A diver with a lionfish cull licence spears a fish while on scuba. *Photo by Chris Burville
A diver with a lionfish cull licence spears a fish while on scuba. *Photo by Chris Burville

WEDNESDAY, JULY 27: The slogan for the Groundswell Lionfish Tournament is Eat ‘Em to Beat ‘Em and the rules of the game are to kill them all, big or small.

It might sound ruthless to the uninitiated but by controlling the numbers of invasive lionfish in Bermuda’s waters we are effectively protecting our own reef fish species and in turn our coral reefs.

The second annual tournament is to take place at the Bermuda Institute of Ocean Sciences on Sunday, August 7 from 6am to 9pm (rain date August 28).

While it is hoped the event will haul in large numbers of lionfish, it is not primarily designed to reduce their population. The real purpose is to raise awareness of the threat, to help to educate the public about lionfish as a healthy food option and even give people the opportunity to taste the fish at the weigh-in and after-party.

Everyone is invited to the free event whether they participate in the tournament or not — those who do not participate should turn up to BIOS any time after 2:30pm.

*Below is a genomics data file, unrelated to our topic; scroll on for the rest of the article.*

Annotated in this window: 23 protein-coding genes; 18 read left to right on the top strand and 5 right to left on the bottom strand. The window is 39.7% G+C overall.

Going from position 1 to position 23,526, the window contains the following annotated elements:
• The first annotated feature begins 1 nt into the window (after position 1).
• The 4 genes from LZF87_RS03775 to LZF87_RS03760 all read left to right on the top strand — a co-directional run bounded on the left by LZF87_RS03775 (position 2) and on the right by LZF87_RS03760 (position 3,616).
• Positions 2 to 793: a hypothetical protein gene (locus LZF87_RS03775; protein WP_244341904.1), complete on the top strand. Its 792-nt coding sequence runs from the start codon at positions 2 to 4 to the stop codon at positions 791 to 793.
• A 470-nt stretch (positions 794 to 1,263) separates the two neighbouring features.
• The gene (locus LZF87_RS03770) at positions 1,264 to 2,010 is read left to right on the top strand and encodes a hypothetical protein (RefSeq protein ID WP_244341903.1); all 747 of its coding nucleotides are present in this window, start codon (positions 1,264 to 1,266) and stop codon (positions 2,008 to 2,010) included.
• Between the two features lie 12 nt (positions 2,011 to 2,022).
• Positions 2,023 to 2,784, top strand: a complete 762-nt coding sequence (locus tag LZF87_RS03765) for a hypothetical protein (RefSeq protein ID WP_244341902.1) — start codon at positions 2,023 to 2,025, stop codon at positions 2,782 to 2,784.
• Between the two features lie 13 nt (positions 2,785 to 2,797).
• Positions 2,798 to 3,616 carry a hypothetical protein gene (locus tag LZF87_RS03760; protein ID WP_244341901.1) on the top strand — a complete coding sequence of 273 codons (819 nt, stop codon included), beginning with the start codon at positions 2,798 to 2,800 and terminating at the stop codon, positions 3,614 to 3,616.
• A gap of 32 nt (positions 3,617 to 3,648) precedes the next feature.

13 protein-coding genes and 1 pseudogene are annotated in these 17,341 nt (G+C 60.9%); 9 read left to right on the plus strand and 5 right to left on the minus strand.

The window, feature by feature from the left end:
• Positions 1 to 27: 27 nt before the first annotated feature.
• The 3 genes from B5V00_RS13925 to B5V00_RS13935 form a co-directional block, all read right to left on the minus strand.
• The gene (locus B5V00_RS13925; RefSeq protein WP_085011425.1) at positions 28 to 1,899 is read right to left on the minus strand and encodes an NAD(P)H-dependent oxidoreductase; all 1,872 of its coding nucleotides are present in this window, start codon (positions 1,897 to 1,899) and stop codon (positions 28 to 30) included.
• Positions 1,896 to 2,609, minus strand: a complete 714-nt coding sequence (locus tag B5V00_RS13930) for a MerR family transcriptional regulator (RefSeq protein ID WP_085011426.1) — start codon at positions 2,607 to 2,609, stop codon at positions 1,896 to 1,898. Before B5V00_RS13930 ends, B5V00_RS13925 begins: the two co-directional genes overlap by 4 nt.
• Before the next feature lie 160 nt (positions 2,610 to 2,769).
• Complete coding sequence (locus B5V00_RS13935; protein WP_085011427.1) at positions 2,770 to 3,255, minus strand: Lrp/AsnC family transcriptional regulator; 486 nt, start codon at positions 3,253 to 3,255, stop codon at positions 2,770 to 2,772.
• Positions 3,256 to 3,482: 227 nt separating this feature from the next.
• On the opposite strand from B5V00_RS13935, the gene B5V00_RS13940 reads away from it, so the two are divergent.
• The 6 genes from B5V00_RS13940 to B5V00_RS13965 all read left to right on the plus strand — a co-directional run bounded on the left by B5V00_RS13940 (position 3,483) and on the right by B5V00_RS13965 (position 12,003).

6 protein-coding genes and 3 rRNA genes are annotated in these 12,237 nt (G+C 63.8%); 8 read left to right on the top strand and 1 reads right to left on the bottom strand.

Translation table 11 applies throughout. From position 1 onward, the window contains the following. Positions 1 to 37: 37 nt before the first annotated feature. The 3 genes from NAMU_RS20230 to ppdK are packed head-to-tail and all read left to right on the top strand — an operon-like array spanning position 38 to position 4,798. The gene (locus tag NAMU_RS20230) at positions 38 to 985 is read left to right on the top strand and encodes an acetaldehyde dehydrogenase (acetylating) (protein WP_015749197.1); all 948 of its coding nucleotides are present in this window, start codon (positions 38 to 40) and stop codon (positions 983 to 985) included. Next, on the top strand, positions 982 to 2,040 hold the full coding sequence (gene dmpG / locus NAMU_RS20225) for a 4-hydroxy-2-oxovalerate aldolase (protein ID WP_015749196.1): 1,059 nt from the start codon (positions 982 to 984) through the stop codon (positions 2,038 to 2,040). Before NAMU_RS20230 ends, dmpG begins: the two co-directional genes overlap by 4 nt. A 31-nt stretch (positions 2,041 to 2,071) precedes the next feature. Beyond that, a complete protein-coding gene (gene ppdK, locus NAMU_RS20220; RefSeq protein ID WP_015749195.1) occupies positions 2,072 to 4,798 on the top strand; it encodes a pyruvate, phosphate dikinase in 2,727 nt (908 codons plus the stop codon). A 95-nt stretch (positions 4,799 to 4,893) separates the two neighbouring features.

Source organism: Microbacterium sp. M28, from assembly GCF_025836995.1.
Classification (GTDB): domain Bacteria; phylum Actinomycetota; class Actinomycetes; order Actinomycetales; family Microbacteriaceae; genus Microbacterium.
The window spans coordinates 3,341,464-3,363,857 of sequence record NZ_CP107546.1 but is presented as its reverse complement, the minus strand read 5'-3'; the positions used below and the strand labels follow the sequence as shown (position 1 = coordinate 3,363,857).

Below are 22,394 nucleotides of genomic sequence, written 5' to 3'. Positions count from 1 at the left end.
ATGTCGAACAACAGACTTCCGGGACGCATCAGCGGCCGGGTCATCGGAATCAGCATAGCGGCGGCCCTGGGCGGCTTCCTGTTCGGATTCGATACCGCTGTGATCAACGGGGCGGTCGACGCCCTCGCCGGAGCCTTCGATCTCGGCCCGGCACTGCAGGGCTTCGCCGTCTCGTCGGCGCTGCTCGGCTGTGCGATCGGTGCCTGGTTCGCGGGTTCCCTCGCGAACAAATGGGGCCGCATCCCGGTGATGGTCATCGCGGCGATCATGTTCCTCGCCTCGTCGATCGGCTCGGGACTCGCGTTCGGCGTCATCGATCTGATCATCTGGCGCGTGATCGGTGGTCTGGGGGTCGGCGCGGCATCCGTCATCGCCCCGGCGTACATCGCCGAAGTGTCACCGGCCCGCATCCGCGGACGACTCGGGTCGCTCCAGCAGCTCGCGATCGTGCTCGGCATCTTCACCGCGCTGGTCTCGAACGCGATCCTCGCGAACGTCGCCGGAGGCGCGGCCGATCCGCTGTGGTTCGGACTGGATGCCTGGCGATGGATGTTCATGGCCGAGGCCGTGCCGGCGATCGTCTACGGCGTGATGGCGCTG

Matthew Strong, a founder of the environmental charity Groundswell, said: “I’d like to see a situation in Bermuda where, rather than going out and spearing hogfish or grouper (rockfish), people go out and spear lionfish. Bermuda’s economy is built on two fragile pillars and our historic one — tourism — is threatened by these fish.”

Last year’s tournament was the first of its kind in Bermuda. While about 20 boats participated, only four lionfish were caught on the day. The event took place shortly after two storms and an area of low pressure drove the fish to deeper waters. While it is believed that the majority of lionfish live in deep water, they have been spotted in the shallows, many off the north shore. About 130 cull permits have been issued and no more are available for this tournament.

Entry forms and information can be found online at www.reefspect.com. Forms and entry fees should be dropped to Marine Locker on Gorham Road, Hamilton or to Triangle Diving at Grotto Bay (in cash).

Anyone who does not have a lionfish cull permit must adhere to government’s sport diving regulations. There are no weight or size restrictions for lionfish nor are there any restrictions in method besides spearing on scuba. All fish must be caught a mile from shore and only two of the same species may be caught. All lionfish should be put on ice so they can be cooked by the head chef at Butterfield Bank Chris Malpas at the weigh in and BBQ at 3pm. The Ocean Support Foundation will be present as will representatives from organizers Groundswell.